FAMM Hails Judiciary Committee Move to Advance Parole Eligibility Bill

For Immediate Release

Families Against Mandatory Minimums
Contact: 

Monica Pratt Raffanel, media@famm.org

FAMM Hails Judiciary Committee Move to Advance Parole Eligibility Bill

BOSTON - Embracing the national trend toward cost effective and evidence-based
policies on crime, Massachusetts’ Joint Judiciary Committee has
advanced a bill that would expand parole eligibility for drug
offenders, addressing one of the worst injustices created by mandatory
minimum sentences for nonviolent drug offenders.  The legislation,
introduced by Sen. Cynthia Creem, has been reported favorably to the
Senate for further consideration.

 

Sen. Creem
commented, “This is a bill that has been a top priority of mine for
several years.  I am very pleased by this development, and I look
forward to continuing to work both on shaping a final bill and on
convincing other legislators that the time is right to make this
sensible reform a reality.”
 
Barbara J.
Dougan, FAMM’s Massachusetts project director, issued the following
statement:  “FAMM applauds Sen. Creem, Rep. O’Flaherty and members of
the Judiciary Committee for keeping sentencing reform on the front
burner.  Reform of the state’s mandatory minimum drug laws is long
overdue.  Sen. Creem’s bill, S.1651, will save taxpayers millions by
allowing currently incarcerated drug offenders to apply for parole,
rather than serve their entire sentences, which are often longer than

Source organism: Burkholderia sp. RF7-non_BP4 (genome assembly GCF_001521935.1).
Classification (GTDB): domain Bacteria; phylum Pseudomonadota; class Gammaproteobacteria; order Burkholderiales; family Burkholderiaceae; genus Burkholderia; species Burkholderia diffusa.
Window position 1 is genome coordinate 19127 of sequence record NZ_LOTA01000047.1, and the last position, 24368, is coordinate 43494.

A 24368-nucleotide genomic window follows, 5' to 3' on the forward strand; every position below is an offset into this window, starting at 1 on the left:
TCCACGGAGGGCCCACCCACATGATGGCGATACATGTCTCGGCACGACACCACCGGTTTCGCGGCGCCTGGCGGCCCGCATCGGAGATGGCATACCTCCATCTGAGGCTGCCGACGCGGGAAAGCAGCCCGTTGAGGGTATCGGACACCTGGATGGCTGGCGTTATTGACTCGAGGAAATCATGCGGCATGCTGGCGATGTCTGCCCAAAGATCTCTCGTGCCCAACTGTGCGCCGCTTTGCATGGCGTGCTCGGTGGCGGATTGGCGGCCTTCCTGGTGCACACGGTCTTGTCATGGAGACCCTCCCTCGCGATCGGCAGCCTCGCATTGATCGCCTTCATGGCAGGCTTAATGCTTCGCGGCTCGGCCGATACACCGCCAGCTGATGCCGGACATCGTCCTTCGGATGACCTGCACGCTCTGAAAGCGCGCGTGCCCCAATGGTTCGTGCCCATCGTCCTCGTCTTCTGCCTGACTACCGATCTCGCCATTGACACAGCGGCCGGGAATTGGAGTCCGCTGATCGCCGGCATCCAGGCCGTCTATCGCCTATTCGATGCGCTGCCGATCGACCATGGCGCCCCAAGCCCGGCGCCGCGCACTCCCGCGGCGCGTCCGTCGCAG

sentences for violent crimes.  The state’s top law enforcement
officials have spoken out about the need to improve access to reentry
programs such as parole for drug offenders and to reserve expensive
prison space for dangerous criminals.  This bill does not guarantee
that anyone will be granted parole; the Parole Board will still make
that decision.  Instead, it affords deserving drug offenders the same
re-entry opportunities that are available to most other prisoners.  It
will also reduce prison overcrowding, a dangerous situation for both
correctional officers and inmates.”
 
S.1651
would allow prisoners convicted of certain drug offenses to apply for
parole after they serve two-thirds of the maximum sentence imposed, if
that is less than their mandatory minimum sentence.  Currently, drug
offenders convicted under these laws cannot apply for parole regardless
of their situation at the time of the offense, such as need for drug
treatment or no prior record.  The bill applies to those who are
currently incarcerated, as well as those sentenced in the future.  Said
Dougan, “This bill would allow drug offenders who pose no threat to the
public to more successfully transition back to the community.  Under
supervision from the Parole Department, they can become productive
wage-earners and support their families.”
Significant reform of Massachusetts’ mandatory
minimums cannot come fast enough for FAMM members like Bonnie DiToro,
now serving her 11th year of a 15-year mandatory minimum sentence for a
drug offense.  Struggling with cocaine addiction after her husband
died, Bonnie became involved with her supplier.  When he was arrested
during a drug transaction, Bonnie was also arrested, although she was
not directly involved.  Bonnie was convicted of drug trafficking and
because Massachusetts’ rigid mandatory minimum drug laws consider no
factors except the weight of the drug involved, the judge was forced to
sentence Bonnie to a mandatory sentence of 15 years.  It currently
costs the state around $47,000 a year to keep this mother of two behind
bars.  Bonnie would now be eligible for parole under this proposal.
Families Against Mandatory Minimums (FAMM) is a national nonpartisan,
nonprofit organization that works to ensure that the punishment fits
the crime.  In 2008, FAMM launched a project in Massachusetts to reform
state mandatory minimum sentencing laws for drug and drug-free zone
violations.

 

To read profiles on people serving mandatory minimum sentences in Massachusetts, or for more information on FAMM, visit
www.famm.org
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